The foreclosure freefall is nothing new in California. We all know families who have lost their homes, and others who are struggling to hold on as their loan rates adjust and balloon payments are triggered. Our state has been devastated top to bottom by the aftermath of this totally preventable crisis.
A new report concludes that the impact of foreclosures goes far beyond economic damage. The study conducted by the Alameda County Public Health Department and the housing rights group Causa Justa found that those who have had homes foreclosed on are twice as likely to report that their mental and physical health has declined. Anxiety and depression are commonplace in these families. Many cite increased crime in their communities as a result of mass foreclsoures, as well as the strain caused by dislocating their children from friends and schools due to a forced move.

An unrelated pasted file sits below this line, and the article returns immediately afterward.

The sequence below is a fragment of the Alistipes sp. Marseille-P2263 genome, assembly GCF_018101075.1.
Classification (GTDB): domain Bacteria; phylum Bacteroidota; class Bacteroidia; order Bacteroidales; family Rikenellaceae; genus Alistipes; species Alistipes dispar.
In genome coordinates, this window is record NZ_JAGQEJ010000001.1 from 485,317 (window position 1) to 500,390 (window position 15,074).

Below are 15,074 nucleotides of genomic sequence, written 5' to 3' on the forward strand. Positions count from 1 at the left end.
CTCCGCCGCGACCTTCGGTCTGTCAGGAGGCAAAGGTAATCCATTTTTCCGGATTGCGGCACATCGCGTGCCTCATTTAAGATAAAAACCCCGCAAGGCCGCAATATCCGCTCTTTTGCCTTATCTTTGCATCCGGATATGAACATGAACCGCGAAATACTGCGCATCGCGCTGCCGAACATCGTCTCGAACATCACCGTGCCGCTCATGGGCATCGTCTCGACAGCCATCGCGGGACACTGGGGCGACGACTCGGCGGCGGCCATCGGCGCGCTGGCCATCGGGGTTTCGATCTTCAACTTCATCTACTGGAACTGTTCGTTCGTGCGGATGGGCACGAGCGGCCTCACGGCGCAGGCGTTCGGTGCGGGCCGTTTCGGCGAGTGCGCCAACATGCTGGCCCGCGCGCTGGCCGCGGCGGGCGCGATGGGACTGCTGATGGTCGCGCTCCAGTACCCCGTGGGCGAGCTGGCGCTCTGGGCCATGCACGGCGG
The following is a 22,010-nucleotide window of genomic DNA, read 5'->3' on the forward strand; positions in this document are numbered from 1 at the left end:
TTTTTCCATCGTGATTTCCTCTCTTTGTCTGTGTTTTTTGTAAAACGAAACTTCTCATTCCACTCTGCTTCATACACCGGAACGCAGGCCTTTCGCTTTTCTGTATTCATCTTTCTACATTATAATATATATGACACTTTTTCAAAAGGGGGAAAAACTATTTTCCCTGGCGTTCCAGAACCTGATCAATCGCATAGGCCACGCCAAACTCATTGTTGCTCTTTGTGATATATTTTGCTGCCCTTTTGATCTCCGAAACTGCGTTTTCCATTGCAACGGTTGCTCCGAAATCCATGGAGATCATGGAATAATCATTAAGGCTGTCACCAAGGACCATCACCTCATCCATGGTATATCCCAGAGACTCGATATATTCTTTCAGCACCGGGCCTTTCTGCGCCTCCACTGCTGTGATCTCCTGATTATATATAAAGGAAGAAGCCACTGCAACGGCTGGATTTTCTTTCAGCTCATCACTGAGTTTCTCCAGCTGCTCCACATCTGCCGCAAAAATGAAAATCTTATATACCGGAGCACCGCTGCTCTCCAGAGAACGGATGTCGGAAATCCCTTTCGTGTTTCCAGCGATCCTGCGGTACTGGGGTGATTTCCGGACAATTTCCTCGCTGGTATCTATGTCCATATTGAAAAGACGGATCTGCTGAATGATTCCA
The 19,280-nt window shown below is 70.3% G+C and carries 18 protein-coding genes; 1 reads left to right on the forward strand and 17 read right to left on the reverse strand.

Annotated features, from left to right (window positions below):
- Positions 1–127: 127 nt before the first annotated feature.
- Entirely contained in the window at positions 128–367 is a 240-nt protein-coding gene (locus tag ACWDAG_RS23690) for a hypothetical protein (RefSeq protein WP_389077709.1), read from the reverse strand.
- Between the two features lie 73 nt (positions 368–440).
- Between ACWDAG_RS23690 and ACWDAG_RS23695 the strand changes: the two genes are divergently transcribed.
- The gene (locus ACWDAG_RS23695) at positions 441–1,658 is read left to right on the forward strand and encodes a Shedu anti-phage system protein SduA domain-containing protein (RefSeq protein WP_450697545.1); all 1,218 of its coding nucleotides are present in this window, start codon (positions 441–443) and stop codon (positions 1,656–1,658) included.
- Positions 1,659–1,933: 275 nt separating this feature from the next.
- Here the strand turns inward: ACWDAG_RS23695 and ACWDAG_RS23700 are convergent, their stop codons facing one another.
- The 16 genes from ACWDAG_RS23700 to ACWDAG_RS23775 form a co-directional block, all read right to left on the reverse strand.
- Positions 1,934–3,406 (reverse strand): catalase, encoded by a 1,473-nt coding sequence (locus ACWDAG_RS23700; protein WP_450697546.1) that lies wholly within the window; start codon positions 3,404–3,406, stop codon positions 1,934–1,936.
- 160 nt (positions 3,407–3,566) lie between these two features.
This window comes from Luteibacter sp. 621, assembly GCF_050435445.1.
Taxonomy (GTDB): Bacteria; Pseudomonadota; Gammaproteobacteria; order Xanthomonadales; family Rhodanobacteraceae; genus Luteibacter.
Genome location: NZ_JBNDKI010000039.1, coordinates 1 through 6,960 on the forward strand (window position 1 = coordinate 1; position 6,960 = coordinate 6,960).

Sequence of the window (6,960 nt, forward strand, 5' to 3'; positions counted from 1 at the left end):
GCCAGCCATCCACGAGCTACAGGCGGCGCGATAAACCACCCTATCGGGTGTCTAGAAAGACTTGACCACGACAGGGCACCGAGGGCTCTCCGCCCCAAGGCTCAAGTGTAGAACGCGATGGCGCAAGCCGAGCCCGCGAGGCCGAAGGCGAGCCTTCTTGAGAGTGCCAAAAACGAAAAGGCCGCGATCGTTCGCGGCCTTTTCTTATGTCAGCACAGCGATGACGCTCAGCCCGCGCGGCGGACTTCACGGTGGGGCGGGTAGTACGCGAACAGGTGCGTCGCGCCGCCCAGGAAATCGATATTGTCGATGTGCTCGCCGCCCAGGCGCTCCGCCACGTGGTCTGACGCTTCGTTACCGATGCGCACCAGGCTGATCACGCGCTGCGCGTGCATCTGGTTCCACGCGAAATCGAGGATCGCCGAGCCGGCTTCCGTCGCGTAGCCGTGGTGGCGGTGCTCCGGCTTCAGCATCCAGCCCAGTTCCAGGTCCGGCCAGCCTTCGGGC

This latest report only underscores the need to protect families from the harm caused by foreclosures. Unfortunately, the lending industry that aggressively marketed sub-prime loans is now resisting efforts to protect borrowers from unnecessary foreclosures. SB 1275 (Leno) would have required lenders to inform a homeowner that a loan modification had been denied prior to initiating a foreclosure. A modest protection, this bill would have simply prevented banks from selling a home while the family living inside it still believes they are getting a loan modification.
This bill passed the State Senate but died on the Assembly floor. Its defeat shows the power of the big banks to stop even modest protections to keep families in their homes. At a time of record unemployment, it is a real shame to keep bailing out the banks while turning a blind eye to the suffering of California’s familes.